While the soil ratings for a facility must be determined on an individual basis, there are steps all facilities can take to help control their soil levels—and it all begins outside the facility. Parking lots and walkways should be cleaned and maintained regularly to help prevent dust and contaminants from entering the facility and damaging IAQ.

According to JoAnne Boston of Crown Mats and Matting, high-performance matting systems play a crucial role in keeping indoor facilities and their air healthy. Far beyond a simple welcome mat on which visitors can wipe their feet, a true matting system involves three different types of mats, all performing specific duties:

  • Five feet of scraper matting placed outside the building entry. This is designed to scrape larger particulates and soils off the bottoms of shoes.
  • Five feet of scraper/wiper matting placed directly inside the doorway. This removes remaining larger soils and collects and traps moisture from shoe bottoms.
  • Finally, five feet of wiper matting placed inside the facility. “This is referred to as the final line of defense,” says Boston. “The wiper matting is designed to capture any remaining soil and moisture, preventing it from entering the facility.”

The Importance of Carpet Extraction in Protecting IAQ

Earlier we referenced the role of “interim” cleaning methods as part of an overall carpet maintenance program. Typically this refers to carpet cleaning methods that remove soils found on the top surfaces of the carpet. These include vacuuming as well as shampooing and bonnet cleaning methods. According to Mark Baxter, an engineer with U.S. Products, while these methods can be effective, the key thing to remember is that they are, as the name implies, only interim or short-term measures.

“Interim methods can only do so much. In order for carpets to serve as a filter and protect IAQ, they must be thoroughly cleaned using restorative methods.”

Baxter takes this a step further, advising that carpets should be cleaned using hot-water carpet extractors that heat the water or cleaning solution to more than 200°F. “[Heat] improves the effectiveness of cleaning chemicals so that less chemical may be necessary. This makes the entire carpet cleaning [process] greener and more sustainable and helps protect IAQ,” says Baxter.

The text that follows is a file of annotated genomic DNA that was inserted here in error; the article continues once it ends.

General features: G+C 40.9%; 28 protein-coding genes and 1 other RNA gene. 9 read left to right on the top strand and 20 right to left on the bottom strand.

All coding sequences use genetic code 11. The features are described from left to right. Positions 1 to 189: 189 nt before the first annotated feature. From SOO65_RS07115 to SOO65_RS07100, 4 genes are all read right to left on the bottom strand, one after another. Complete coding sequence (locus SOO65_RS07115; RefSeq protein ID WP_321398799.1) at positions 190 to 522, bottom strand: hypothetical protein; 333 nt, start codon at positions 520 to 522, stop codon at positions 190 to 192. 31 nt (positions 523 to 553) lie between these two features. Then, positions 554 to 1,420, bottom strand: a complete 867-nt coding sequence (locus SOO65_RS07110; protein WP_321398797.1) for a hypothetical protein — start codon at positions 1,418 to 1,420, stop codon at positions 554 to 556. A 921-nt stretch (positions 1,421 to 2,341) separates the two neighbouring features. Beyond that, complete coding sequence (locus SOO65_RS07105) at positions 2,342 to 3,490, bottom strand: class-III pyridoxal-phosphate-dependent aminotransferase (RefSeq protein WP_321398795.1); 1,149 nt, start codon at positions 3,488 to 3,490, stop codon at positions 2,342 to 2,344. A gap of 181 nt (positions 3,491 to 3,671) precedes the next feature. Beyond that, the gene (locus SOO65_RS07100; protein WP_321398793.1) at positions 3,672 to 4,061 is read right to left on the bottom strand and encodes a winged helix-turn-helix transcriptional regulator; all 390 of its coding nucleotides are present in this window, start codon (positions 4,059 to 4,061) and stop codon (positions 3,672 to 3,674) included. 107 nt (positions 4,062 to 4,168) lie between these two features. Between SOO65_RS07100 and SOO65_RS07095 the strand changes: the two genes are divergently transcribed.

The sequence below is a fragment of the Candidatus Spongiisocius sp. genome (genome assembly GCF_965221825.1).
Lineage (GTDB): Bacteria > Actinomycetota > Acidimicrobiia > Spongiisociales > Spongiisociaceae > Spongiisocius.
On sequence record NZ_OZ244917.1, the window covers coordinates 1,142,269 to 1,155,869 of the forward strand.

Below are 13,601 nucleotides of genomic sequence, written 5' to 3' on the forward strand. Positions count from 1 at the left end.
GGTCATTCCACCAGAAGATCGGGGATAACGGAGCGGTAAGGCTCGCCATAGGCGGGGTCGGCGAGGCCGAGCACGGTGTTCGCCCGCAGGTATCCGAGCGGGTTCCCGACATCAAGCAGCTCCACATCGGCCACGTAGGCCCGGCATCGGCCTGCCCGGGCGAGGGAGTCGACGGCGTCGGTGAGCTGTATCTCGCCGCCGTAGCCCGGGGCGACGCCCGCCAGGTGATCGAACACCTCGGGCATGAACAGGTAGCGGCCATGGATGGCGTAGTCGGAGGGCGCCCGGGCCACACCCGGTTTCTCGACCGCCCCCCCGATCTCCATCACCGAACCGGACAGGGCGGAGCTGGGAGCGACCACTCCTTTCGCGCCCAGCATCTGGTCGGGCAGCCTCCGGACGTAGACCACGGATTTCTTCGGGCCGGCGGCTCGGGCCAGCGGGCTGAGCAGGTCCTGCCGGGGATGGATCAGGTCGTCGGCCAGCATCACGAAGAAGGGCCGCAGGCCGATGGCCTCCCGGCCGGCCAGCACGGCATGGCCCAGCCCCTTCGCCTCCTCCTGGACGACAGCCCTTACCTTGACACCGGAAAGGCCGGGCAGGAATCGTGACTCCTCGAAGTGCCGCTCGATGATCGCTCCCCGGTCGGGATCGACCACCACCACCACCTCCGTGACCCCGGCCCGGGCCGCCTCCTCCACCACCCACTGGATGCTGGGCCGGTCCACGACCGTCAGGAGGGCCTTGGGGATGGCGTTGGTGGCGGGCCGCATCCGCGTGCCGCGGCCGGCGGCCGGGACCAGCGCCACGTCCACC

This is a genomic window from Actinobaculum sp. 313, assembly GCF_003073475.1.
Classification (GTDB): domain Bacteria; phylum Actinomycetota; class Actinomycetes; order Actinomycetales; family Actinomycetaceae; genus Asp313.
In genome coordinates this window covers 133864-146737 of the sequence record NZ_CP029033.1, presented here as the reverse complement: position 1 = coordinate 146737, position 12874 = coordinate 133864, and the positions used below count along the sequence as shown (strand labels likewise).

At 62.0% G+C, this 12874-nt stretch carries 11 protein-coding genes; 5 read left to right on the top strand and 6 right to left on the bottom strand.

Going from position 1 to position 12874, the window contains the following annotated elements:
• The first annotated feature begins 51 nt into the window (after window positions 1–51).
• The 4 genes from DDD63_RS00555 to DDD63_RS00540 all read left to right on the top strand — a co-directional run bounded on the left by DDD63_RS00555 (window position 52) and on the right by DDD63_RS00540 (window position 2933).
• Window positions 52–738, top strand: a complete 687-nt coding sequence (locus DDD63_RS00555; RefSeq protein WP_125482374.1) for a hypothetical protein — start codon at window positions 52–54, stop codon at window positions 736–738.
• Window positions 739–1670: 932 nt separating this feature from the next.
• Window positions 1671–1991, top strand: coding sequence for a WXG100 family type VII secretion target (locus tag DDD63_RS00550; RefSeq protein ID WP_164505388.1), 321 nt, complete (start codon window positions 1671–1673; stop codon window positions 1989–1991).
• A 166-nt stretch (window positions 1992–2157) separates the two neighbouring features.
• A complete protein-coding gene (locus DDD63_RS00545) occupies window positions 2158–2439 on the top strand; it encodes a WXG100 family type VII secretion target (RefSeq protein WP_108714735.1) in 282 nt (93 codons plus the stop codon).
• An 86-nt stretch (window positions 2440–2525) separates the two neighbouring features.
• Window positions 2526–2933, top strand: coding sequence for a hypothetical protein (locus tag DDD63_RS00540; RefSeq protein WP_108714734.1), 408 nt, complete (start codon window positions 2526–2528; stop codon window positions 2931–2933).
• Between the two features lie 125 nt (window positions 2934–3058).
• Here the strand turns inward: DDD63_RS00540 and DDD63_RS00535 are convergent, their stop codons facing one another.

The Mold Issue
The presence of moisture in carpets can foster microbial growth such as mold and mildew, which can have a definite negative impact on IAQ. Even conditions such as high humidity and stagnant air can create a welcome environment for mold growth in carpets. Fortunately, an effective carpet maintenance program can minimize or even eliminate this problem. To help prevent the growth of mold and mildew, cleaning programs should include regular inspections for water intrusion that can lead to mold growth.

Along with hot-water extractors, low-moisture extractors can help prevent the growth of mold resulting from restorative carpet cleaning. Low-moisture extractors typically release less water into carpets and have more powerful vacuum systems to extract moisture. The goal of low-moisture carpet cleaning is for the carpet to dry within approximately two hours (instead of the six or more hours it can take after using a conventional carpet extractor). This reduced drying time means that low-moisture extractor systems can significantly reduce the possibility of mold growth.

Unfortunately, many facilities both large and small do not have a carpet maintenance program in place. Yet having such a program is so important that many cleaning consultants recommend this information be put in writing to formalize it and ensure that all steps are implemented as scheduled.

“A program that addresses all of these cleaning and maintenance issues, beginning with the proper training of cleaning technicians, promotes sustainability and protects IAQ and the health of all building users,” says Baxter. “It also ensures that soils and contaminants are removed from carpets, which not only enhances their appearance but increases their longevity as well.”